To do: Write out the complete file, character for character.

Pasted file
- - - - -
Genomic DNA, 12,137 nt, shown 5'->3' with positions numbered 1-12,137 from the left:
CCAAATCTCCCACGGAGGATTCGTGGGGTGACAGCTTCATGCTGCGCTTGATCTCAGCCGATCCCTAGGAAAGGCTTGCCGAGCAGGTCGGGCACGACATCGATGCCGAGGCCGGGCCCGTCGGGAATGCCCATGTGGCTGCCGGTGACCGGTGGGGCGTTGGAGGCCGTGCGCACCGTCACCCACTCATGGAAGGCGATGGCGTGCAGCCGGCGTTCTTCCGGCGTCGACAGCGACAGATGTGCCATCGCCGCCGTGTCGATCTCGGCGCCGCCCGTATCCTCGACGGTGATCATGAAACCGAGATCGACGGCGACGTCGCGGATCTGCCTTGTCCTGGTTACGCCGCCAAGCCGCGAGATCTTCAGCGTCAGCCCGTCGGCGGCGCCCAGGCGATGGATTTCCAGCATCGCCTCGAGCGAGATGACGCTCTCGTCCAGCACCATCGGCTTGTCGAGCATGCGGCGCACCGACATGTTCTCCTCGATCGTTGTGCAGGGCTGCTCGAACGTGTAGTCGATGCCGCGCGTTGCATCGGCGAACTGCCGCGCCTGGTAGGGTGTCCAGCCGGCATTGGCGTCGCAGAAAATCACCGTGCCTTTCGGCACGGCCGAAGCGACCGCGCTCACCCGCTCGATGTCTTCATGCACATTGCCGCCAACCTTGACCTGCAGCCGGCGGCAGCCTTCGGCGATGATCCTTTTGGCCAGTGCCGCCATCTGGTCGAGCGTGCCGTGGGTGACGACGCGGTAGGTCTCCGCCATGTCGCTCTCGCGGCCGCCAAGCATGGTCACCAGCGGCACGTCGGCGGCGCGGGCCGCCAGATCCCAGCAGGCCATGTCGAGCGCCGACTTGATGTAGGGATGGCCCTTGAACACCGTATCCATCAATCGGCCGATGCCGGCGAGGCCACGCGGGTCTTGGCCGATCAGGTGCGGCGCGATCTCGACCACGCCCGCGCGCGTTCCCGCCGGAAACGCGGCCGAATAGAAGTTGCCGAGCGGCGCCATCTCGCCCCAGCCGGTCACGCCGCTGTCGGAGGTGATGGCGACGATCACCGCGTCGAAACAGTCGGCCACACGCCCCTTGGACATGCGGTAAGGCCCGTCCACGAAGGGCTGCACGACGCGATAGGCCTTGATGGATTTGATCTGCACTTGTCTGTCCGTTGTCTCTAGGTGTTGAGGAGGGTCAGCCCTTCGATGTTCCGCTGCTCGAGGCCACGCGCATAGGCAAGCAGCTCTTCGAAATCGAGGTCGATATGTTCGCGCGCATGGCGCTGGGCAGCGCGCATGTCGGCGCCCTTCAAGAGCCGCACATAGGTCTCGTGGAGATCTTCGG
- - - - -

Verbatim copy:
Genomic DNA, 12,137 nt, shown 5'->3' with positions numbered 1-12,137 from the left:
CCAAATCTCCCACGGAGGATTCGTGGGGTGACAGCTTCATGCTGCGCTTGATCTCAGCCGATCCCTAGGAAAGGCTTGCCGAGCAGGTCGGGCACGACATCGATGCCGAGGCCGGGCCCGTCGGGAATGCCCATGTGGCTGCCGGTGACCGGTGGGGCGTTGGAGGCCGTGCGCACCGTCACCCACTCATGGAAGGCGATGGCGTGCAGCCGGCGTTCTTCCGGCGTCGACAGCGACAGATGTGCCATCGCCGCCGTGTCGATCTCGGCGCCGCCCGTATCCTCGACGGTGATCATGAAACCGAGATCGACGGCGACGTCGCGGATCTGCCTTGTCCTGGTTACGCCGCCAAGCCGCGAGATCTTCAGCGTCAGCCCGTCGGCGGCGCCCAGGCGATGGATTTCCAGCATCGCCTCGAGCGAGATGACGCTCTCGTCCAGCACCATCGGCTTGTCGAGCATGCGGCGCACCGACATGTTCTCCTCGATCGTTGTGCAGGGCTGCTCGAACGTGTAGTCGATGCCGCGCGTTGCATCGGCGAACTGCCGCGCCTGGTAGGGTGTCCAGCCGGCATTGGCGTCGCAGAAAATCACCGTGCCTTTCGGCACGGCCGAAGCGACCGCGCTCACCCGCTCGATGTCTTCATGCACATTGCCGCCAACCTTGACCTGCAGCCGGCGGCAGCCTTCGGCGATGATCCTTTTGGCCAGTGCCGCCATCTGGTCGAGCGTGCCGTGGGTGACGACGCGGTAGGTCTCCGCCATGTCGCTCTCGCGGCCGCCAAGCATGGTCACCAGCGGCACGTCGGCGGCGCGGGCCGCCAGATCCCAGCAGGCCATGTCGAGCGCCGACTTGATGTAGGGATGGCCCTTGAACACCGTATCCATCAATCGGCCGATGCCGGCGAGGCCACGCGGGTCTTGGCCGATCAGGTGCGGCGCGATCTCGACCACGCCCGCGCGCGTTCCCGCCGGAAACGCGGCCGAATAGAAGTTGCCGAGCGGCGCCATCTCGCCCCAGCCGGTCACGCCGCTGTCGGAGGTGATGGCGACGATCACCGCGTCGAAACAGTCGGCCACACGCCCCTTGGACATGCGGTAAGGCCCGTCCACGAAGGGCTGCACGACGCGATAGGCCTTGATGGATTTGATCTGCACTTGTCTGTCCGTTGTCTCTAGGTGTTGAGGAGGGTCAGCCCTTCGATGTTCCGCTGCTCGAGGCCACGCGCATAGGCAAGCAGCTCTTCGAAATCGAGGTCGATATGTTCGCGCGCATGGCGCTGGGCAGCGCGCATGTCGGCGCCCTTCAAGAGCCGCACATAGGTCTCGTGGAGATCTTCGG